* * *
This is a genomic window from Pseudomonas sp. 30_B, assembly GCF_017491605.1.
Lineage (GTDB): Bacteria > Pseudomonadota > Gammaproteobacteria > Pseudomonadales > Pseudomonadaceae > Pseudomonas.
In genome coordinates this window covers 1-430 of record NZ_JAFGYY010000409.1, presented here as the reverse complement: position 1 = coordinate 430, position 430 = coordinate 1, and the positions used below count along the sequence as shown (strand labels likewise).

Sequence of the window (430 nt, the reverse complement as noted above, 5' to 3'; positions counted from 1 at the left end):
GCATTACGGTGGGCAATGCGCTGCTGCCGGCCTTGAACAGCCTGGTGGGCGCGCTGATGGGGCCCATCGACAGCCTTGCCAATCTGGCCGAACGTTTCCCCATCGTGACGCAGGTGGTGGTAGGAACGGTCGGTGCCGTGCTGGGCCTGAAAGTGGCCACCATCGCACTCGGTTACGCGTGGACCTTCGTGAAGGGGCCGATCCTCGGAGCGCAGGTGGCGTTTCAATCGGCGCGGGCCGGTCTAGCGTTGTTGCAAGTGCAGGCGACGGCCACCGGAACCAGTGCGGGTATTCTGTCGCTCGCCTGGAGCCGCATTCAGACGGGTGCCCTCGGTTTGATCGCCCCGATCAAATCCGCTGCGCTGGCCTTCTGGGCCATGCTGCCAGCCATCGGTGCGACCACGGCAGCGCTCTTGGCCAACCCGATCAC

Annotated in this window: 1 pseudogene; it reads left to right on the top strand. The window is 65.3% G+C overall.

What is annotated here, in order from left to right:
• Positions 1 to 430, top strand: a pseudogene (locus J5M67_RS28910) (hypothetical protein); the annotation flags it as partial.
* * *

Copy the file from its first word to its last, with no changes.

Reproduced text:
This is a genomic window from Pseudomonas sp. 30_B, assembly GCF_017491605.1.
Lineage (GTDB): Bacteria > Pseudomonadota > Gammaproteobacteria > Pseudomonadales > Pseudomonadaceae > Pseudomonas.
In genome coordinates this window covers 1-430 of record NZ_JAFGYY010000409.1, presented here as the reverse complement: position 1 = coordinate 430, position 430 = coordinate 1, and the positions used below count along the sequence as shown (strand labels likewise).

Sequence of the window (430 nt, the reverse complement as noted above, 5' to 3'; positions counted from 1 at the left end):
GCATTACGGTGGGCAATGCGCTGCTGCCGGCCTTGAACAGCCTGGTGGGCGCGCTGATGGGGCCCATCGACAGCCTTGCCAATCTGGCCGAACGTTTCCCCATCGTGACGCAGGTGGTGGTAGGAACGGTCGGTGCCGTGCTGGGCCTGAAAGTGGCCACCATCGCACTCGGTTACGCGTGGACCTTCGTGAAGGGGCCGATCCTCGGAGCGCAGGTGGCGTTTCAATCGGCGCGGGCCGGTCTAGCGTTGTTGCAAGTGCAGGCGACGGCCACCGGAACCAGTGCGGGTATTCTGTCGCTCGCCTGGAGCCGCATTCAGACGGGTGCCCTCGGTTTGATCGCCCCGATCAAATCCGCTGCGCTGGCCTTCTGGGCCATGCTGCCAGCCATCGGTGCGACCACGGCAGCGCTCTTGGCCAACCCGATCAC

Annotated in this window: 1 pseudogene; it reads left to right on the top strand. The window is 65.3% G+C overall.

What is annotated here, in order from left to right:
• Positions 1 to 430, top strand: a pseudogene (locus J5M67_RS28910) (hypothetical protein); the annotation flags it as partial.